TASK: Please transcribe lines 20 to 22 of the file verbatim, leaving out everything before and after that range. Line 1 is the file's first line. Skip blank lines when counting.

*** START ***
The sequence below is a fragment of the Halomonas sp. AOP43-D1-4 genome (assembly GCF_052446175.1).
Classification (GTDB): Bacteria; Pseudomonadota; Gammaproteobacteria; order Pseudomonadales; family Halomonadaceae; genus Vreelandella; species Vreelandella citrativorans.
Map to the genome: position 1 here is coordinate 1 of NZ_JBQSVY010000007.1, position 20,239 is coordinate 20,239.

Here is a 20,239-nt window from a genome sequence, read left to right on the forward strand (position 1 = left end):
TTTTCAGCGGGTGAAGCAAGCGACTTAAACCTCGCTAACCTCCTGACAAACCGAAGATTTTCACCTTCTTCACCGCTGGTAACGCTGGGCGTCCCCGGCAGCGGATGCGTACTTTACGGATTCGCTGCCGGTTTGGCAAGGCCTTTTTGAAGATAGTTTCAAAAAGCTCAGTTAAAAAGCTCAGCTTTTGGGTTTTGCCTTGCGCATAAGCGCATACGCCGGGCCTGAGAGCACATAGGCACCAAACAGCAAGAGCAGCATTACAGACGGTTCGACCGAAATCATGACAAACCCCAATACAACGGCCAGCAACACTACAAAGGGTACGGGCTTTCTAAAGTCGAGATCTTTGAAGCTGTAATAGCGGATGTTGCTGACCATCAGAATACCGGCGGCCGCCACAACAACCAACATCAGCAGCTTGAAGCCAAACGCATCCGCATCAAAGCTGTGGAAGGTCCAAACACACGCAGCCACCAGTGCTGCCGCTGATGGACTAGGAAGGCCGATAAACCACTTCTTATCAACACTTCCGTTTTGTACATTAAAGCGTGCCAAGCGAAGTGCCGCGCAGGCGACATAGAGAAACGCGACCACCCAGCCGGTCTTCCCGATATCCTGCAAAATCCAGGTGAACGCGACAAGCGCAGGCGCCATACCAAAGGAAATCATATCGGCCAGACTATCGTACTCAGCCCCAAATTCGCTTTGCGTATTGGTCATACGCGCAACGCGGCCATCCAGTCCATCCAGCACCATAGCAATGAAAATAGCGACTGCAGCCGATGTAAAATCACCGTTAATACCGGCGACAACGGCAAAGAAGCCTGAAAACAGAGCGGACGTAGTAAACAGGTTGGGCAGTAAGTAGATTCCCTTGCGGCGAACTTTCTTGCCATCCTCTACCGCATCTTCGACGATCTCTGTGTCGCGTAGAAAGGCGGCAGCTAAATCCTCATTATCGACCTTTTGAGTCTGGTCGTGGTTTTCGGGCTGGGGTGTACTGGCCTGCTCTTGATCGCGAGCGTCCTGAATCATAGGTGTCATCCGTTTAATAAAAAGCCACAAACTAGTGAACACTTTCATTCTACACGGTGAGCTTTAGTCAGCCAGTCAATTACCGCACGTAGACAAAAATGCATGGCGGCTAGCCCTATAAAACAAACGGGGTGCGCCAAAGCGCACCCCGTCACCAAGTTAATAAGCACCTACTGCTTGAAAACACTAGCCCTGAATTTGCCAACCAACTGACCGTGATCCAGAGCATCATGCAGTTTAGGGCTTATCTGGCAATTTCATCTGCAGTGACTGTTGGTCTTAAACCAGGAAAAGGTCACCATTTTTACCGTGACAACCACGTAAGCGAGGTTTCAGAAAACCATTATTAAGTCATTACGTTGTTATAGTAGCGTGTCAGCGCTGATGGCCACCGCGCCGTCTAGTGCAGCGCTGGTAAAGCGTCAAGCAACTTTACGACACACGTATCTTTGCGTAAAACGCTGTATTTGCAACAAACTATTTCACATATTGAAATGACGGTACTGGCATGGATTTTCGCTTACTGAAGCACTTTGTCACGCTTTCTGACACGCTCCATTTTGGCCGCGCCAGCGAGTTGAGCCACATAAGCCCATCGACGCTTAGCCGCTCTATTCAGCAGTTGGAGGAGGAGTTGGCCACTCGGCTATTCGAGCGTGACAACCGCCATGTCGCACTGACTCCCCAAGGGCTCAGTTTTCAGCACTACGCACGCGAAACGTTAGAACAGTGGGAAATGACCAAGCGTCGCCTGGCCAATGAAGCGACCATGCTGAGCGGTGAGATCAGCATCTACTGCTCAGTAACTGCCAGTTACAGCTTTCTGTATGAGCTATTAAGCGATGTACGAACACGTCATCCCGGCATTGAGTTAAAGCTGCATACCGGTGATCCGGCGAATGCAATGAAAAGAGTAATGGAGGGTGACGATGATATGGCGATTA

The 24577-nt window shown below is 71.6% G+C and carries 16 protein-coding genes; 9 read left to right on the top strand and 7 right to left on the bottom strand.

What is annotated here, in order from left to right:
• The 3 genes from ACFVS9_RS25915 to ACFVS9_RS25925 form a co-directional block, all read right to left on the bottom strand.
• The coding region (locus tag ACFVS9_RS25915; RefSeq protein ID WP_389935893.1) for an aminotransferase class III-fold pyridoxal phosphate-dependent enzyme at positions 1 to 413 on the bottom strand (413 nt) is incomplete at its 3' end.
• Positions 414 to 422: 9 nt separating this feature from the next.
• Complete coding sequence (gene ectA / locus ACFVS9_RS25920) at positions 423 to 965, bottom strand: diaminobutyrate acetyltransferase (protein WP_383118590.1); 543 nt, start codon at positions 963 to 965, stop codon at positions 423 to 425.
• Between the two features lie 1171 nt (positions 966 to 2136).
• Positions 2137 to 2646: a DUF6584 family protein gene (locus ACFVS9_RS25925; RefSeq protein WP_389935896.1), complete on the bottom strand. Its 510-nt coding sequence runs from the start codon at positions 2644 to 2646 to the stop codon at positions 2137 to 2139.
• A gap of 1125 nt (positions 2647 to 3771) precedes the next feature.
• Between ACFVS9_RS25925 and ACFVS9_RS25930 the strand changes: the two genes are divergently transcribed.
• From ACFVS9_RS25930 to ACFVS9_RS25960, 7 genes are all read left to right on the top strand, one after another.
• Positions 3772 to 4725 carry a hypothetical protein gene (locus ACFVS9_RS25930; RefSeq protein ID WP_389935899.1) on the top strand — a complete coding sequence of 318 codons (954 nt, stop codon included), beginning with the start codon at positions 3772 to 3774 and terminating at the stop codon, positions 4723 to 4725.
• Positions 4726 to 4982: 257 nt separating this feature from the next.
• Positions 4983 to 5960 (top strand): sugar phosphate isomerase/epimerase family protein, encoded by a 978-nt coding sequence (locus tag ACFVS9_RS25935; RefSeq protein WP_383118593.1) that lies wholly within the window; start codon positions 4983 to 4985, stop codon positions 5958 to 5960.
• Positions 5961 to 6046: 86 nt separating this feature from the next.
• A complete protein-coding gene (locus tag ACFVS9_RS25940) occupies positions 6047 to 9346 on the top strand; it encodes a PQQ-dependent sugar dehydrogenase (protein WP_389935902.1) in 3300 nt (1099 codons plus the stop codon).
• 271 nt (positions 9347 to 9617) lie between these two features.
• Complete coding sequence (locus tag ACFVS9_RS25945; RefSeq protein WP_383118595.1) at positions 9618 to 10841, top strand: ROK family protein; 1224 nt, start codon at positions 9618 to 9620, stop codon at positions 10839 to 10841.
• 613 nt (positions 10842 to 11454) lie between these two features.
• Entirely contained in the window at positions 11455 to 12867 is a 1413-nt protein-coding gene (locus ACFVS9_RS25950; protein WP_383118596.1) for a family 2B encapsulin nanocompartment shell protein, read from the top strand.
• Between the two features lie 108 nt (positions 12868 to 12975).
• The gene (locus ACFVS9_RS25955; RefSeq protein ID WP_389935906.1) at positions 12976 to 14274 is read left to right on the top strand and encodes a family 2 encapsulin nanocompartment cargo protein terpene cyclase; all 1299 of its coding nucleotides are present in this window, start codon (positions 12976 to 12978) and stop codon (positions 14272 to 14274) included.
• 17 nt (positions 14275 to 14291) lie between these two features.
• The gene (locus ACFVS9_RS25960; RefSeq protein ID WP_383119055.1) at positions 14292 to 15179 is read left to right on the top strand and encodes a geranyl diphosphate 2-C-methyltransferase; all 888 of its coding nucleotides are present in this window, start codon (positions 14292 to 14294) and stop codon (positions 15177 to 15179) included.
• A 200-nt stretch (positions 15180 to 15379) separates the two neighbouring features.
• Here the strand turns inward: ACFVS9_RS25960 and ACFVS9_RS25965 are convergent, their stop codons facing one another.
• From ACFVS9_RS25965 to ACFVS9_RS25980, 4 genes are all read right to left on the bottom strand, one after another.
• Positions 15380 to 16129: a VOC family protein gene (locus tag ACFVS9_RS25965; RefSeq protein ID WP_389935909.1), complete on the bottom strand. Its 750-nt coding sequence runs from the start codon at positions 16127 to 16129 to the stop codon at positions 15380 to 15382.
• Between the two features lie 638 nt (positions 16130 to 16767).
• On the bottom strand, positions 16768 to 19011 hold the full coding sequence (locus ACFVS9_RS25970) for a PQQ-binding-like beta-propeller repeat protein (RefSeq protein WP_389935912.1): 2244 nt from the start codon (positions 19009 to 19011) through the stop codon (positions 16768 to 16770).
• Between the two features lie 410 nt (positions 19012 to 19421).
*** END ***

• Positions 5961 to 6046: 86 nt separating this feature from the next.
• A complete protein-coding gene (locus tag ACFVS9_RS25940) occupies positions 6047 to 9346 on the top strand; it encodes a PQQ-dependent sugar dehydrogenase (protein WP_389935902.1) in 3300 nt (1099 codons plus the stop codon).
• 271 nt (positions 9347 to 9617) lie between these two features.